By Brian Wallace, Ph.D., FACSM |
Over the decades, nutrition and exercise have emerged as the quintessential strategies for improving health and fitness while setting the foundation for peak performance. Unfortunately, a decided limitation with these programs has been the one size fits all mentality, which quite simply is an unfortunate oversimplification of intricate physiologic dynamics. Population based statistics and studies were never meant to be recommendations for a specific individual but rather broad based generalizations for how population groups would, by and large, respond over time. Training and nutrition programs simply cannot be designed based on the statistically average person but rather must be specific to each individual’s personal physiology.
A considerable amount of research is helping to identify how exercise and nutrition can affect us on a cellular level, impacting the biochemical and physiologic pathways for how we function and age. Exercise genetics, epigenetics and nutrigenomics, new disciplines describing the interplay between exercise, nutrition and genes, are ramping up and personalized programs that address our own personal genome based on testing should arrive in a decade or so. We may soon learn precisely which combination of exercise, vitamins, minerals, fats, carbohydrates, and proteins, has the greatest impact on a specific individual – their waistline, LDL’s, HDL’s, body fat, muscle fibers, energy and ultimately, performance. The reality is, we already have biomarkers that tell us exactly how we respond to a particular diet and lifestyle. Ultimately, isn’t that the bottom line!
In light of this, we have created a framework through which we can work with each individual – a system anchored in science, integrity in numbers and quality assurance. It offers a platform upon which we can build a high performance nutrition and fitness training program – aligning vision and needs with individual-specific goals. In this model, each person becomes an individual case study – first establishing a baseline physiologic blueprint – an ahead of the curve assessment system designed to surface individual physiologic and biochemichal strengths, weaknesses and differences. From this, we can create your Personal Physiologic Profile laying the groundwork for your nutrition and training program.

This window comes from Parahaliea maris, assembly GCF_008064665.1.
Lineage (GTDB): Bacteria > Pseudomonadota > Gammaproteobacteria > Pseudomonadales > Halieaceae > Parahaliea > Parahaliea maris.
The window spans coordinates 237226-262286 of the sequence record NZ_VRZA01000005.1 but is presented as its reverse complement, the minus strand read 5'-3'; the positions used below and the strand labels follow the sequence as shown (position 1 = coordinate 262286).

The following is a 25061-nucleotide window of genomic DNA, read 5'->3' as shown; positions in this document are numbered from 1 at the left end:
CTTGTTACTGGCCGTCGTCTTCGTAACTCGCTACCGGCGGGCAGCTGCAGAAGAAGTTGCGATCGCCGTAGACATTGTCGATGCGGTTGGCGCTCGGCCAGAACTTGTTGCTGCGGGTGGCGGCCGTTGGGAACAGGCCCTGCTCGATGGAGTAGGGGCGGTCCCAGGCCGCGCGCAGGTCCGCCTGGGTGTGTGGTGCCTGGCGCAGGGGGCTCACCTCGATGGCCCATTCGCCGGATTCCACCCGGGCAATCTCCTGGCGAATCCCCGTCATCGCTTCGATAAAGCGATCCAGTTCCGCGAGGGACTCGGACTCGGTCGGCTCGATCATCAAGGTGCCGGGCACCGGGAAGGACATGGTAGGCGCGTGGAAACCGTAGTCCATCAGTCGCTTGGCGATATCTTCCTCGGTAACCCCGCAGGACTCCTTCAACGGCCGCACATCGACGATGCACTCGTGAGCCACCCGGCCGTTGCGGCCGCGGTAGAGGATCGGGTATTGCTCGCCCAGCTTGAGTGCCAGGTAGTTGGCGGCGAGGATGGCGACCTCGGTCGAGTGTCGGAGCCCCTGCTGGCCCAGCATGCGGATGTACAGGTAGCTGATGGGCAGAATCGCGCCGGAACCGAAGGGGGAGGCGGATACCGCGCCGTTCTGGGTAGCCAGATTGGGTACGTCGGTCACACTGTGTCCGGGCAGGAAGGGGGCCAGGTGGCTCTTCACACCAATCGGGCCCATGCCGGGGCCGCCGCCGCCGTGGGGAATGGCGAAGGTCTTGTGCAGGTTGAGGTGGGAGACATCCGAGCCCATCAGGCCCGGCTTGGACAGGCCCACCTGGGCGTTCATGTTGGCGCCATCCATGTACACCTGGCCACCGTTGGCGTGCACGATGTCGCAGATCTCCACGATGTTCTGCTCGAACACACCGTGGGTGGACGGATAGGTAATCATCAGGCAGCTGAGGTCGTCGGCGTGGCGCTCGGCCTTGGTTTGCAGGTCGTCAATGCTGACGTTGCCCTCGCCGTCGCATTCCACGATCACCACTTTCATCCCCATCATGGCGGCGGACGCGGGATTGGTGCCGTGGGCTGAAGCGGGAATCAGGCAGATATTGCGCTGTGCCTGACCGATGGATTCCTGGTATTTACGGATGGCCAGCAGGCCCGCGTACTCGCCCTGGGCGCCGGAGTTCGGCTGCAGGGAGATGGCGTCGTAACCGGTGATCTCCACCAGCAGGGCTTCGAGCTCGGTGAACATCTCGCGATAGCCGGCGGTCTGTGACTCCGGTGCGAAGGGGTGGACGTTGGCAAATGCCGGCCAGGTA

Most importantly, this is not a one time, one size fits all approach to training and nutrition but rather a systematic individualization of programming based on sequential testing and follow-up over time. Unlike the health care community which goes outside the numbers to determine pathology, we go inside the numbers to determine exactly where someone is and what we need to do to get them to optimal function from both a training and nutrition perspective. Using this system we are able to exact more information about ones physiology, lifestyle dynamics and individual responses to targeted strategies than any other program; and in those instances when a particular measure starts to move in the wrong direction we’re able to address this issue in a timely fashion.
This article is reprinted and updated from the Sport Digest archives.
Dr. Brian Wallace is the chair of sports exercise science at the United States Sports Academy.